Fear of debt is woven deeply into our culture. We associate debt with profligate spending, waste, gambling and overall sinfulness. As we learned during the housing bubble, it’s easy to get in over our heads. So naturally we assume that the same must be true for our country — government debt must be bad.
But is it?
For the past several years, this powerful cultural imperative received factual confirmation by two of the most renowned economists in the field, Harvard’s Carmen Reinhart and Kenneth Rogoff. They provided what seemed like rock solid evidence that increasing the national debt undermines economic growth. More importantly, they came up with a critical “fact” that everyone could understand: when a country’s debt surpasses 90 percent of it’s economic output (gross domestic product — GDP) bad things happen — the economy shrinks instead of grows. Below 90 percent all is well.
These experts assured us that their findings were supported by the facts on how 20 major countries fared between WWII and 2009. They claimed to have uncovered a sharp dividing line — countries with debt rates that ranged from 60% to 90% grew by 3.4%. Those with debt burdens above 90% saw their economies decline by an average of -0.1%. That’s a stark difference….if true.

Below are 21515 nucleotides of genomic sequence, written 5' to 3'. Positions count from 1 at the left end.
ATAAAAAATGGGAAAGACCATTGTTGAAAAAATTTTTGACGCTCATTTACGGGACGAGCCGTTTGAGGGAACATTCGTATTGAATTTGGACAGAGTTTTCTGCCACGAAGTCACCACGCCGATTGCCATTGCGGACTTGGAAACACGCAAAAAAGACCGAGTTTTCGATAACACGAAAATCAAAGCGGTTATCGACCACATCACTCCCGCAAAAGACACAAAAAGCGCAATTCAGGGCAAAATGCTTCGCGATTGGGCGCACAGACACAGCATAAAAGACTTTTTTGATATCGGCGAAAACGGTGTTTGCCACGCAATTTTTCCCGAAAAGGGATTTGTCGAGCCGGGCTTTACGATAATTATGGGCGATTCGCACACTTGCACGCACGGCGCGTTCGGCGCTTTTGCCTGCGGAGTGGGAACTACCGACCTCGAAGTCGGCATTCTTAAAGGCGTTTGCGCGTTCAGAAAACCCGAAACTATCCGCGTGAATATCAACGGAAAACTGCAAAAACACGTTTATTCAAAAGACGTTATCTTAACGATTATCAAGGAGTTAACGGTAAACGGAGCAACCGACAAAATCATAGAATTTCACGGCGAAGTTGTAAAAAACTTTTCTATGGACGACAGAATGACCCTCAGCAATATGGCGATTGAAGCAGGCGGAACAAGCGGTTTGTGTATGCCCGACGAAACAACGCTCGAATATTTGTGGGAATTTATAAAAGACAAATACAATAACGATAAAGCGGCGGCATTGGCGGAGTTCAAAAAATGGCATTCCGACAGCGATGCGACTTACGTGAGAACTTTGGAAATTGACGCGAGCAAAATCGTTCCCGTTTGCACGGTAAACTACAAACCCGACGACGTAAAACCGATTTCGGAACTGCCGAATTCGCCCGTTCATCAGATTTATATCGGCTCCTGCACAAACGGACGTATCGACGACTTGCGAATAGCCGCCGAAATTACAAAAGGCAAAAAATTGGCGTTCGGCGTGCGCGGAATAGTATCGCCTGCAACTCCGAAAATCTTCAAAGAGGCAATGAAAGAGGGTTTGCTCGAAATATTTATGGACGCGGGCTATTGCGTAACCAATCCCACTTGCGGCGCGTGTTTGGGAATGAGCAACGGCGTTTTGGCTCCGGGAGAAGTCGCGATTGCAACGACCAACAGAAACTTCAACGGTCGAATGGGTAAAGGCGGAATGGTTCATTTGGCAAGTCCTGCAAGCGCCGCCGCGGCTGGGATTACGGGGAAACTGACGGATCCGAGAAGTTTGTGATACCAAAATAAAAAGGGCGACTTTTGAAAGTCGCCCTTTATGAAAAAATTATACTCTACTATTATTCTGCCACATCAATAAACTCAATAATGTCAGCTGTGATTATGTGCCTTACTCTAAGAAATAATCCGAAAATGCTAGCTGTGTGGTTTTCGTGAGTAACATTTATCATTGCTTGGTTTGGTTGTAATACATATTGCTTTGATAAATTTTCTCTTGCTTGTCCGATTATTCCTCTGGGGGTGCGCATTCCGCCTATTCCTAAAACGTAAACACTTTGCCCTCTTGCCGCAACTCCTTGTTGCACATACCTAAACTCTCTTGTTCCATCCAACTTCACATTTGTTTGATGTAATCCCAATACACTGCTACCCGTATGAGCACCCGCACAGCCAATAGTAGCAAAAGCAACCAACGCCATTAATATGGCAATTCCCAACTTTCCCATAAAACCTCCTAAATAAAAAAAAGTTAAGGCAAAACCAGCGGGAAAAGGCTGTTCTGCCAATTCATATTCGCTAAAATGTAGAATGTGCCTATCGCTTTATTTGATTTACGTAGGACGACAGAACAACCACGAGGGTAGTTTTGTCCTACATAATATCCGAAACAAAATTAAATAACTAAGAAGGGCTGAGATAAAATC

Because U.S. debt today amounts to about 100.8% of GDP, the 90% cutoff line serves as a powerful political tool. It’s easy to understand and even easier to deploy as a weapon in the never ending battles over government spending and taxes. For example, Congressman Paul Ryan wields the 90 percent dividing line like an ax to justify slashing Social Security, Medicare and Medicaid. It also shows up in Congressional testimony and in hundreds of scholarly articles. European policy makers use it to justify severe austerity programs forced onto countries like Greece, even as those programs cause hunger among children. After all, it seems obviously true that if you go over that 90 percent line, you’re in serious economic trouble, and therefore you need to cut, cut, cut now to save your country from ruin.
But is the 90 percent line real?
No. Thomas Herndon, an economics graduate student at the University of Massachusetts Amherst tried to replicate the Reinhart/Rogoff findings in a term paper for his econometrics class. After receiving the data spreadsheet from the two eminent Harvard professors, he found enormous errors. As Reuters reports:
“I almost didn’t believe my eyes when I saw just the basic spreadsheet error,” said Herndon, 28. “I was like, am I just looking at this wrong? There has to be some other explanation. So I asked my girlfriend, ‘Am I seeing this wrong?’” (more…)